I’ll be honest: accessibility isn’t something I thought about often in my life. And then I met and fell in love with Paul — a board-game-playing, hash-brown-loving extrovert who earned the nickname “Sparkles” because of the flashing lights on the front caster wheels of his wheelchair.
Whether it’s a throwback dance party or Shakespeare in the park event, we go out together a lot. Over time, I’ve learned a thing or two about how events could be easier for us.
Here’s the thing: You don’t have to read and understand the entirety of ADA rules and regulations to make your event more accessible. Sometimes it’s the little things that make all the difference for people with all kinds of accessibility needs. And your event listing is a great place to start.
Here’s how to make your event listing more accessible to more people:
Step 1: Make your event listing as accessible as possible.
A few simple customizations on your event listing will make it accessible to more people (and that means more attendees for your event).
- Add written descriptions for images. Use the description field to describe the picture in detail. How would you describe the image to someone who couldn’t see it? This is what a reader for someone who is visually impaired will be doing.
- Upload a transcript for your videos. People who are hard of hearing (and visual learners) will appreciate an accurate video transcript. This is also great for SEO and translation!
- Increase text contrast. If you are using custom CSS or have an image behind text, make sure the contrast is high enough. Web Content Accessibility Guidelines require text to be 3:1 contrast ratio for large text, or 4.5:1 for small text.
- Add additional time to your purchasing timeouts. People who are using assistive devices, have mobility impairments, or just have slow internet on their phone can benefit from having additional time during checkout.
Step 2: Provide accessibility information on your event listing.
Your event listing is where people with accessibility questions will look for information first, and you can save everyone time by providing the right information here. Provide a factual and detailed FAQ section that includes info on:
- Ramps: Let wheelchair users know about the steepness of your ramps (ADA guidelines specify reasonable grades), and if they may not see them at the main entrance.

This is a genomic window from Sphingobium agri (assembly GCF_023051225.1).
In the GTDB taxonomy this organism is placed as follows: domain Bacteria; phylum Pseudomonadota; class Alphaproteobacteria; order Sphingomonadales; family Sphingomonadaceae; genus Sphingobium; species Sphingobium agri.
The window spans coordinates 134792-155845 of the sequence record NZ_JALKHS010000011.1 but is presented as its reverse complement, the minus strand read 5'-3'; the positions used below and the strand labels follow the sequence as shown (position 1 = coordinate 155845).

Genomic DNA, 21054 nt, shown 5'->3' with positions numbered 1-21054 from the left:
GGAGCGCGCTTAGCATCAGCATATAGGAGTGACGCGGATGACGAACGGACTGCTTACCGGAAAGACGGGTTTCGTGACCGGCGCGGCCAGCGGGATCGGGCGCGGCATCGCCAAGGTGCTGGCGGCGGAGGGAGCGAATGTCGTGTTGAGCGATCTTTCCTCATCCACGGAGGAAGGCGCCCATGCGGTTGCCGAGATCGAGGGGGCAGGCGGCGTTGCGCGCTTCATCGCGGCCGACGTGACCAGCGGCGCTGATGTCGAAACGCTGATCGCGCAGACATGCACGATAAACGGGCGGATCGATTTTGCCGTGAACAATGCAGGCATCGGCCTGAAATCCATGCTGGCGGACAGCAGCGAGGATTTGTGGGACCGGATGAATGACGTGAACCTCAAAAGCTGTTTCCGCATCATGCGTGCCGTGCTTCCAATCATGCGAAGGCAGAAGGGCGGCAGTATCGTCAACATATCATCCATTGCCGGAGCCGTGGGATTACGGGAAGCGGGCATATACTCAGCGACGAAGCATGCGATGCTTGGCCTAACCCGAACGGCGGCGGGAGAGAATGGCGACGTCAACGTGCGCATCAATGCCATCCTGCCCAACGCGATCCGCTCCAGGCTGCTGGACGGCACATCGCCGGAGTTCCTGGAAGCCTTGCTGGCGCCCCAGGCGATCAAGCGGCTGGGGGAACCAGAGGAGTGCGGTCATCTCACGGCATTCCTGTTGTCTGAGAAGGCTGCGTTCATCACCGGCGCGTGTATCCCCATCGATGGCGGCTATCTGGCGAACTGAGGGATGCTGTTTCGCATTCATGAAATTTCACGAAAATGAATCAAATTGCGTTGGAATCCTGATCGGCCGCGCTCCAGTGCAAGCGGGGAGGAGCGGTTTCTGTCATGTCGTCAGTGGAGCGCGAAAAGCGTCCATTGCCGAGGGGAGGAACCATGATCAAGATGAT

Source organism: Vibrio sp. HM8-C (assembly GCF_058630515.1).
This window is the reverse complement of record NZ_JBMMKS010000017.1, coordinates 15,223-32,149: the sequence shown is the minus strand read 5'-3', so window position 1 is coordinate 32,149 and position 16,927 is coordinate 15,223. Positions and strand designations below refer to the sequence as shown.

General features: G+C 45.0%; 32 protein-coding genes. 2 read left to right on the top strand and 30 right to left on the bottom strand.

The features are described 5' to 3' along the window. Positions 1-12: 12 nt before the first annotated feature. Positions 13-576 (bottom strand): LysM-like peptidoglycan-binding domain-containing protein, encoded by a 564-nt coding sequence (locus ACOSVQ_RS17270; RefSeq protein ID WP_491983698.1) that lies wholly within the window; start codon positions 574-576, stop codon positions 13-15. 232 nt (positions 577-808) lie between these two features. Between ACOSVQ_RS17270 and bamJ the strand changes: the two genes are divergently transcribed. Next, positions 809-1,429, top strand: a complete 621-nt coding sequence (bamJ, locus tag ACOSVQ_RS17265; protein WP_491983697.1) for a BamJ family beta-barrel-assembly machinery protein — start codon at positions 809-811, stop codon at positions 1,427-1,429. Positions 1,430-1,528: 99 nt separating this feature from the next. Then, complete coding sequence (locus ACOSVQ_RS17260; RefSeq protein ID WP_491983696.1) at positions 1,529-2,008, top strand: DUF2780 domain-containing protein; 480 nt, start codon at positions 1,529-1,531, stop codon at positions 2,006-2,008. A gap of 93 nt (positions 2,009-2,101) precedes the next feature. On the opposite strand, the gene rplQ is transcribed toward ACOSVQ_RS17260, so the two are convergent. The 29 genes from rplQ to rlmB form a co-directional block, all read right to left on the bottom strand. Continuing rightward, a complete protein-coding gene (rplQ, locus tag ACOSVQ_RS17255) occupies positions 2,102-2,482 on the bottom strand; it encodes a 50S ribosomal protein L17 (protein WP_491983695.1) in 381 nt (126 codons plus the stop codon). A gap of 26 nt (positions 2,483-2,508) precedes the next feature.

- Stairs: Let folks who can handle a few stairs know how many they’ll have to deal with, and that there’s a railing to help. (Some people, like those who use canes or walkers, can handle a small set of stairs with a railing — and some wheelchair users have more upper body strength than I ever will.)
- Ledges: Some wheelchair users have no problem with ledges under a certain height — they can easily navigate a few inches of threshold — while others need completely flat surfaces to get around.
- Restrooms: For restrooms to work for people with wheelchairs or walkers, they need to be able to fit the device inside with the door closed. Specifying how many of these are available helps for restroom break planning.
- Parking: Knowing how far from the car to the venue is helpful. Also, wheelchair users often have a ramp attached to their vehicle and will need open space on the sides of their parking spot (no trees, bike parking, or signage blocking the ramp). Haven’t seen one of these modified vehicles before? They’re pretty cool.
- Inclines: Walking folks don’t always have to think about small inclines they navigate every day or what material they’re walking on, but a little hill or loose gravel can be a real problem for people using wheeled assistive devices. Imagine how you’d navigate your event space if you had to do it in a rolling office chair — this will help you see challenges you might otherwise never notice.
- Seating: Venues don’t always specify what accessible seating is like — is it a space for a wheelchair, or a standard seat with space for the wheelchair next to it? Clarifying what these spaces are is incredibly helpful for ticket buyers.
You can also offer an event map download right on your event listing. This makes it much easier for attendees to map out where they’ll go to enjoy it all, and helps people with accessibility concerns evaluate their route in advance.
There’s a lot to think about when it comes to accessibility. So if you’re ready to go deeper, check out this free download, “The Basics of Event Accessibility: How to Create a More Accessible Event.”